To explain why the original tms5 mutants tends to be discovered in indica rice rather than other groups, the genotype of cds.70–72 (from 6,397,411 to 6397413 bp on chr.2) was analyzed among rice cultivars obtained from the Rice SNP-Seek Database (https://snp-seek.irri.org/) (Wang et al., 2018). The allele frequencies of cds.70 (T) and cds.70 (G) were investigated for indica cultivars (including subpopulations of indx, ind1A, ind1B, ind2, and ind3) and japonica cultivars (including subpopulations of jap, temp, subtrop, and trop). Furthermore, the changes in the TMS5 domains were assessed on whether the genotype of cds.70–71 was altered from GC to GA, or from TC to TA by CD-Search on the NCBI platform (https://www.ncbi.nlm.nih.gov/Structure/cdd/wrpsb.cgi).

Results

TMS5 Mutated at Cds.71 in T98S

Following the BSA strategy, two F2 bulked DNA samples from T98S/R996 were used to rough map the tms(t) responsible for T98S on chr.2 with the help of the SSR markers RM11267 and RM12992 (Figure 1A). We sampled 1,334 F2 TGMS individuals to fine-map tms(t) within 44 Kb between sequence tag site (STS) markers s6-6 and s6-17 corresponding to positions 6,387,223–6,429,700 in the referenced Nipponbare (NPB) genome (Table S1). This region carried 11 genes, and incidentally, the gene TMS5 (LOC_Os02g12290.1, labeled as Gene5) controlling the TGMS trait was located on 6,397,342–6,399,236 (Figure 1A). The TMS5 in NPB genome has six exons and five introns and a 909 bp CDS encoding a product of nuclear ribonuclease Z. Through sequencing TMS5, we found that only cds.71 at 6,397,412 mutated with a transversion from cytosine (C) to adenine (A) in T98S (Figure 1B). Such an alteration may enable the production of a stop codon (TAG) at cds.70–72, terminating transcription. To our surprise, the point of cds.71 was where the original tms5 mutants AnS and ZhS had mutated (Zhou et al., 2014), suggesting that TMS5 is the candidate gene responsible for T98S.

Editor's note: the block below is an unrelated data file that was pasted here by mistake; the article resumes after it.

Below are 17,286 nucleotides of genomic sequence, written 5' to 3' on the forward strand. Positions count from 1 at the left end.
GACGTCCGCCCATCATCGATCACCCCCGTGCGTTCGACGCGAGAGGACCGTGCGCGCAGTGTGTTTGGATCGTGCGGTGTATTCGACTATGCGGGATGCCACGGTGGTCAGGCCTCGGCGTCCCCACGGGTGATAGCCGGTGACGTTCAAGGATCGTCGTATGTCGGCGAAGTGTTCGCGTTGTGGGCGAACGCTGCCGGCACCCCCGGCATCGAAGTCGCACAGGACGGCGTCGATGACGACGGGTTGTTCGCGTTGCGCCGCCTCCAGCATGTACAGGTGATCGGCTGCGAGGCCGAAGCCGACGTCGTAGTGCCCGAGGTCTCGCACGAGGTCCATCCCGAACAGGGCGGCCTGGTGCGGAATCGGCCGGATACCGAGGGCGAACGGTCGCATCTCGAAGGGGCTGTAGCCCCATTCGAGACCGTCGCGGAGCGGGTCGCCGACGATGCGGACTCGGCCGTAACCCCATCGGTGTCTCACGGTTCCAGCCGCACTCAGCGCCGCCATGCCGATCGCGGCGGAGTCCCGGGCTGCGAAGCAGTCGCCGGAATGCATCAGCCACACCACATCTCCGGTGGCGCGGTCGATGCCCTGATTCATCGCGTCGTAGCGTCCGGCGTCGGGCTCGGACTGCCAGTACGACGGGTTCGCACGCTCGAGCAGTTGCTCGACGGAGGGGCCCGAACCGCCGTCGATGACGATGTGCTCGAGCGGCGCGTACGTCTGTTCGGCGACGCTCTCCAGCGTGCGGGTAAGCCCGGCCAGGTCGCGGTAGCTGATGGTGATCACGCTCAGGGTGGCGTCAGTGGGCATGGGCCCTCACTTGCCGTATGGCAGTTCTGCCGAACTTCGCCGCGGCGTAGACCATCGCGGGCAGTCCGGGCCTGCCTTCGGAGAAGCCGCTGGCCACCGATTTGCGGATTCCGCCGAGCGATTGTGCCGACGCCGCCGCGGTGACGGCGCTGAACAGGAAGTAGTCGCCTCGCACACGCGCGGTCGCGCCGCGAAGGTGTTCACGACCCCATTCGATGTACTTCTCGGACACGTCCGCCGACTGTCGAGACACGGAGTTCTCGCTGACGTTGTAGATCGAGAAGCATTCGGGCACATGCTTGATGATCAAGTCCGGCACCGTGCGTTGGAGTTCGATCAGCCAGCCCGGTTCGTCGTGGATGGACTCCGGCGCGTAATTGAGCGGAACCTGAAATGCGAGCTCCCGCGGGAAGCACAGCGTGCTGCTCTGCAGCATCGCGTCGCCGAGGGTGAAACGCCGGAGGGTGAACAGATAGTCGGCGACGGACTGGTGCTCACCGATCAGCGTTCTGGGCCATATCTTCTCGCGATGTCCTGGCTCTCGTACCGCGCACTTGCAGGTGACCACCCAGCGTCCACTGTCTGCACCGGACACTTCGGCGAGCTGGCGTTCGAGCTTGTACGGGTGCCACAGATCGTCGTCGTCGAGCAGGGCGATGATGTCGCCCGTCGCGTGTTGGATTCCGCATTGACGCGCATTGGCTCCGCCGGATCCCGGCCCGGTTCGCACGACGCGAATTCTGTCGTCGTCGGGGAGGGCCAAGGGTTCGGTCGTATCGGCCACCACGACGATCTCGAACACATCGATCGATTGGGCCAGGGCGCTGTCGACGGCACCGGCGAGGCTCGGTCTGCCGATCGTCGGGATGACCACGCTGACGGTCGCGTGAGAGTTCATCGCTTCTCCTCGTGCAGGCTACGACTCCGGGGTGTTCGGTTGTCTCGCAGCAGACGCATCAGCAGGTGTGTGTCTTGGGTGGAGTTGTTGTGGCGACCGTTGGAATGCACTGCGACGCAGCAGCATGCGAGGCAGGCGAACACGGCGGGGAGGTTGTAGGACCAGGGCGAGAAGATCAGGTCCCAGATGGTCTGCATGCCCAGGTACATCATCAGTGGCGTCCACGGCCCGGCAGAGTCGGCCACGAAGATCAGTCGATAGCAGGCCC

FIGURE 1
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Figure 1 Analysis of candidate genes for T98S in fertility. (A) Fine-mapping the tms(t) responsible for T98S on chr.2. (B) The gene TMS5 mutates at cds.71 in T98S with a transversion from cytosine (C) to adenine (A).

tms5 Is Responsible for T98S in Fertility

A complementary experiment was performed to validate whether tms5 is responsible for T98S. By A. tumefaciens-mediated transformation, a pTMS5 construct overexpressing full-length CDS of TMS5 (cloned from T98B) was introduced into T98S. The 5 T1 lines including OE-T1-1~ OE-T1-5 were detected positive by PCR (Figure S1). They were grown in the paddy field and exposed to a high temperature of ~ 29°C during a sensitive fertility period. During this period, T98S at heading remained completely sterile with no stained ring pollen grains. However, all transgenic lines that recovered their pollen fertility had an average stained ring pollen rate of 86.53%± 6.32%, similar to the ones of T98B (89.37% ± 5.27%) (Figures 2A, B). These results support that T98S was actually a tms5 line.

FIGURE 2